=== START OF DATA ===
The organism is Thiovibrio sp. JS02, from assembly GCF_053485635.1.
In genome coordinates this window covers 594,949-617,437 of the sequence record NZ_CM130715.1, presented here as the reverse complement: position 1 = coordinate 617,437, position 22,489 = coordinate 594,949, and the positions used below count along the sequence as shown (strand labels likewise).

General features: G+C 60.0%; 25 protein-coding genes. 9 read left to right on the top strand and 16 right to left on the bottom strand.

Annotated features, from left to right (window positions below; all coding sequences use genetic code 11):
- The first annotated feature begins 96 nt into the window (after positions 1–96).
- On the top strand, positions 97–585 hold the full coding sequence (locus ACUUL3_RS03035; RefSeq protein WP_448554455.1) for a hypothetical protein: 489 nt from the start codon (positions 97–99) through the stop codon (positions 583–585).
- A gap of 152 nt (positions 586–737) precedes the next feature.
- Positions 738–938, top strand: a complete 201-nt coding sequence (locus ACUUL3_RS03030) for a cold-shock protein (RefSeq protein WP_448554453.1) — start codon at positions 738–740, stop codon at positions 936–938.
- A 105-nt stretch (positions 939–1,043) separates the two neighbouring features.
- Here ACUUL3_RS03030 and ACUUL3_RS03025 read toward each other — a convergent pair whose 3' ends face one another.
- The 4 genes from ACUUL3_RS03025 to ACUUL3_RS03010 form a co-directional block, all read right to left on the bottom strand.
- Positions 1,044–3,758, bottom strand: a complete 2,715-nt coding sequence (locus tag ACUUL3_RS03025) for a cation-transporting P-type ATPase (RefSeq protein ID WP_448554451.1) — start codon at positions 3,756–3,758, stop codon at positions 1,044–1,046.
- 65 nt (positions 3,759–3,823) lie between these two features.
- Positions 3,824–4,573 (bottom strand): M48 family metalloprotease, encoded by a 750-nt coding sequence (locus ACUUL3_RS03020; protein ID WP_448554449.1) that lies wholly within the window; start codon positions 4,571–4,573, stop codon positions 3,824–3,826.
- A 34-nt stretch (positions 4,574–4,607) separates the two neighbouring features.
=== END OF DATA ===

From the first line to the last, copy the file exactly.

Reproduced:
The organism is Thiovibrio sp. JS02, from assembly GCF_053485635.1.
In genome coordinates this window covers 594,949-617,437 of the sequence record NZ_CM130715.1, presented here as the reverse complement: position 1 = coordinate 617,437, position 22,489 = coordinate 594,949, and the positions used below count along the sequence as shown (strand labels likewise).

General features: G+C 60.0%; 25 protein-coding genes. 9 read left to right on the top strand and 16 right to left on the bottom strand.

Annotated features, from left to right (window positions below; all coding sequences use genetic code 11):
- The first annotated feature begins 96 nt into the window (after positions 1–96).
- On the top strand, positions 97–585 hold the full coding sequence (locus ACUUL3_RS03035; RefSeq protein WP_448554455.1) for a hypothetical protein: 489 nt from the start codon (positions 97–99) through the stop codon (positions 583–585).
- A gap of 152 nt (positions 586–737) precedes the next feature.
- Positions 738–938, top strand: a complete 201-nt coding sequence (locus ACUUL3_RS03030) for a cold-shock protein (RefSeq protein WP_448554453.1) — start codon at positions 738–740, stop codon at positions 936–938.
- A 105-nt stretch (positions 939–1,043) separates the two neighbouring features.
- Here ACUUL3_RS03030 and ACUUL3_RS03025 read toward each other — a convergent pair whose 3' ends face one another.
- The 4 genes from ACUUL3_RS03025 to ACUUL3_RS03010 form a co-directional block, all read right to left on the bottom strand.
- Positions 1,044–3,758, bottom strand: a complete 2,715-nt coding sequence (locus tag ACUUL3_RS03025) for a cation-transporting P-type ATPase (RefSeq protein ID WP_448554451.1) — start codon at positions 3,756–3,758, stop codon at positions 1,044–1,046.
- 65 nt (positions 3,759–3,823) lie between these two features.
- Positions 3,824–4,573 (bottom strand): M48 family metalloprotease, encoded by a 750-nt coding sequence (locus ACUUL3_RS03020; protein ID WP_448554449.1) that lies wholly within the window; start codon positions 4,571–4,573, stop codon positions 3,824–3,826.
- A 34-nt stretch (positions 4,574–4,607) separates the two neighbouring features.